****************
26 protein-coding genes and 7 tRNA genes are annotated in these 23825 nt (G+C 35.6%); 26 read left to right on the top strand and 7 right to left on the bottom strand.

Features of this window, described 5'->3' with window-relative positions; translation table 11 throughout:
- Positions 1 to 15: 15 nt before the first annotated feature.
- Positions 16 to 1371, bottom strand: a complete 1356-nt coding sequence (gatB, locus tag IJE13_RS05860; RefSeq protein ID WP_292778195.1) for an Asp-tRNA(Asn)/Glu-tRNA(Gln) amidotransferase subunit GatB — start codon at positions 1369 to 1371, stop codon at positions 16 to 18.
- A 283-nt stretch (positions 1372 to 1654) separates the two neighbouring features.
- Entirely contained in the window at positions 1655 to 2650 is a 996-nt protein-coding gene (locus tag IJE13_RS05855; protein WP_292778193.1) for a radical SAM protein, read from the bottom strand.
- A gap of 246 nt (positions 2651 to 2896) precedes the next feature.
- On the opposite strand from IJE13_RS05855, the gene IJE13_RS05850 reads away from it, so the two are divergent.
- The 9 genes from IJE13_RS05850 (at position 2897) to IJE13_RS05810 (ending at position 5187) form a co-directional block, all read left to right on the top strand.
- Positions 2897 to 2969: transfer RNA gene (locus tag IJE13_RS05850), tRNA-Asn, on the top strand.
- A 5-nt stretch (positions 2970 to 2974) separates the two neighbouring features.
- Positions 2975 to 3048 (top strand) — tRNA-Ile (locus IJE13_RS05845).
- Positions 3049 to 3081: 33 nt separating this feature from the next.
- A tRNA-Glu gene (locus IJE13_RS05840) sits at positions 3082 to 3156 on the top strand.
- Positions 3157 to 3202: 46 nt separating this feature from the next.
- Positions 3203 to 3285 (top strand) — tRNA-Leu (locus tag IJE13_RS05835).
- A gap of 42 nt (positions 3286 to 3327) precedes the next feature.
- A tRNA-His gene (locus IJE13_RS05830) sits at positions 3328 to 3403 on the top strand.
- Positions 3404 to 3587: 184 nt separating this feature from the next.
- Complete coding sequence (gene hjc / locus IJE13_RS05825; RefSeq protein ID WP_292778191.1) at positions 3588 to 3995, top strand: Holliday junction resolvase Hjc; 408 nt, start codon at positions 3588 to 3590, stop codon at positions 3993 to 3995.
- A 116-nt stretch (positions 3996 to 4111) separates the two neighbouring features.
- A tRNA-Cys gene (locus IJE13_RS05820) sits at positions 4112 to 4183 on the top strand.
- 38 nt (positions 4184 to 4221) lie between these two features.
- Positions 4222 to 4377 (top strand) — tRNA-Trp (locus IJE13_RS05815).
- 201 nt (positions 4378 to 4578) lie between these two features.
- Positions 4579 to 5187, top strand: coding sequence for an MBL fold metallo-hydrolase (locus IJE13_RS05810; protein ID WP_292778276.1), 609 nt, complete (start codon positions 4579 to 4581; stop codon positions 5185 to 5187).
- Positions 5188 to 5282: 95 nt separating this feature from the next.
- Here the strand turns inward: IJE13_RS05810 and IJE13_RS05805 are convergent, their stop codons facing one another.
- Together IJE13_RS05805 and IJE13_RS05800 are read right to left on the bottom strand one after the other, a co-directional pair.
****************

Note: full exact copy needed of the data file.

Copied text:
26 protein-coding genes and 7 tRNA genes are annotated in these 23825 nt (G+C 35.6%); 26 read left to right on the top strand and 7 right to left on the bottom strand.

Features of this window, described 5'->3' with window-relative positions; translation table 11 throughout:
- Positions 1 to 15: 15 nt before the first annotated feature.
- Positions 16 to 1371, bottom strand: a complete 1356-nt coding sequence (gatB, locus tag IJE13_RS05860; RefSeq protein ID WP_292778195.1) for an Asp-tRNA(Asn)/Glu-tRNA(Gln) amidotransferase subunit GatB — start codon at positions 1369 to 1371, stop codon at positions 16 to 18.
- A 283-nt stretch (positions 1372 to 1654) separates the two neighbouring features.
- Entirely contained in the window at positions 1655 to 2650 is a 996-nt protein-coding gene (locus tag IJE13_RS05855; protein WP_292778193.1) for a radical SAM protein, read from the bottom strand.
- A gap of 246 nt (positions 2651 to 2896) precedes the next feature.
- On the opposite strand from IJE13_RS05855, the gene IJE13_RS05850 reads away from it, so the two are divergent.
- The 9 genes from IJE13_RS05850 (at position 2897) to IJE13_RS05810 (ending at position 5187) form a co-directional block, all read left to right on the top strand.
- Positions 2897 to 2969: transfer RNA gene (locus tag IJE13_RS05850), tRNA-Asn, on the top strand.
- A 5-nt stretch (positions 2970 to 2974) separates the two neighbouring features.
- Positions 2975 to 3048 (top strand) — tRNA-Ile (locus IJE13_RS05845).
- Positions 3049 to 3081: 33 nt separating this feature from the next.
- A tRNA-Glu gene (locus IJE13_RS05840) sits at positions 3082 to 3156 on the top strand.
- Positions 3157 to 3202: 46 nt separating this feature from the next.
- Positions 3203 to 3285 (top strand) — tRNA-Leu (locus tag IJE13_RS05835).
- A gap of 42 nt (positions 3286 to 3327) precedes the next feature.
- A tRNA-His gene (locus IJE13_RS05830) sits at positions 3328 to 3403 on the top strand.
- Positions 3404 to 3587: 184 nt separating this feature from the next.
- Complete coding sequence (gene hjc / locus IJE13_RS05825; RefSeq protein ID WP_292778191.1) at positions 3588 to 3995, top strand: Holliday junction resolvase Hjc; 408 nt, start codon at positions 3588 to 3590, stop codon at positions 3993 to 3995.
- A 116-nt stretch (positions 3996 to 4111) separates the two neighbouring features.
- A tRNA-Cys gene (locus IJE13_RS05820) sits at positions 4112 to 4183 on the top strand.
- 38 nt (positions 4184 to 4221) lie between these two features.
- Positions 4222 to 4377 (top strand) — tRNA-Trp (locus IJE13_RS05815).
- 201 nt (positions 4378 to 4578) lie between these two features.
- Positions 4579 to 5187, top strand: coding sequence for an MBL fold metallo-hydrolase (locus IJE13_RS05810; protein ID WP_292778276.1), 609 nt, complete (start codon positions 4579 to 4581; stop codon positions 5185 to 5187).
- Positions 5188 to 5282: 95 nt separating this feature from the next.
- Here the strand turns inward: IJE13_RS05810 and IJE13_RS05805 are convergent, their stop codons facing one another.
- Together IJE13_RS05805 and IJE13_RS05800 are read right to left on the bottom strand one after the other, a co-directional pair.